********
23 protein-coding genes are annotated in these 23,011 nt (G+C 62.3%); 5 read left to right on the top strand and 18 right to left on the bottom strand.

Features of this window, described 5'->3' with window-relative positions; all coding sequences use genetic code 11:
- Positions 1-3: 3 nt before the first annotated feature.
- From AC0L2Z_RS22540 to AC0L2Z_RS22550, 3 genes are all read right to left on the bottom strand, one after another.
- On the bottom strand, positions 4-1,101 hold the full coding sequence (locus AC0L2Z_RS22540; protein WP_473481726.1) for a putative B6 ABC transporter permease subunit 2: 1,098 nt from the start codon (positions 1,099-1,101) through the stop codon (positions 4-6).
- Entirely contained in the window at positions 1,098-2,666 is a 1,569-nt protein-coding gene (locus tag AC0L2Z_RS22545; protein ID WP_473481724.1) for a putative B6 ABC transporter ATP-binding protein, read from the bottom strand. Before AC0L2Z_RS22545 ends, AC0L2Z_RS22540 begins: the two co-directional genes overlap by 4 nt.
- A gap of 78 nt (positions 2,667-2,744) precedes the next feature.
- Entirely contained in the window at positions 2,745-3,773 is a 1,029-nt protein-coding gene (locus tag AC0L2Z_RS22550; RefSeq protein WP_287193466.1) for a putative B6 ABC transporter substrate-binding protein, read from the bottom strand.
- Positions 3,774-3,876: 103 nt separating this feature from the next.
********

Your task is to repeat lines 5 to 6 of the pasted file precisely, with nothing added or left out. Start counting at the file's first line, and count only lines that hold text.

- On the bottom strand, positions 4-1,101 hold the full coding sequence (locus AC0L2Z_RS22540; protein WP_473481726.1) for a putative B6 ABC transporter permease subunit 2: 1,098 nt from the start codon (positions 1,099-1,101) through the stop codon (positions 4-6).
- Entirely contained in the window at positions 1,098-2,666 is a 1,569-nt protein-coding gene (locus tag AC0L2Z_RS22545; protein ID WP_473481724.1) for a putative B6 ABC transporter ATP-binding protein, read from the bottom strand. Before AC0L2Z_RS22545 ends, AC0L2Z_RS22540 begins: the two co-directional genes overlap by 4 nt.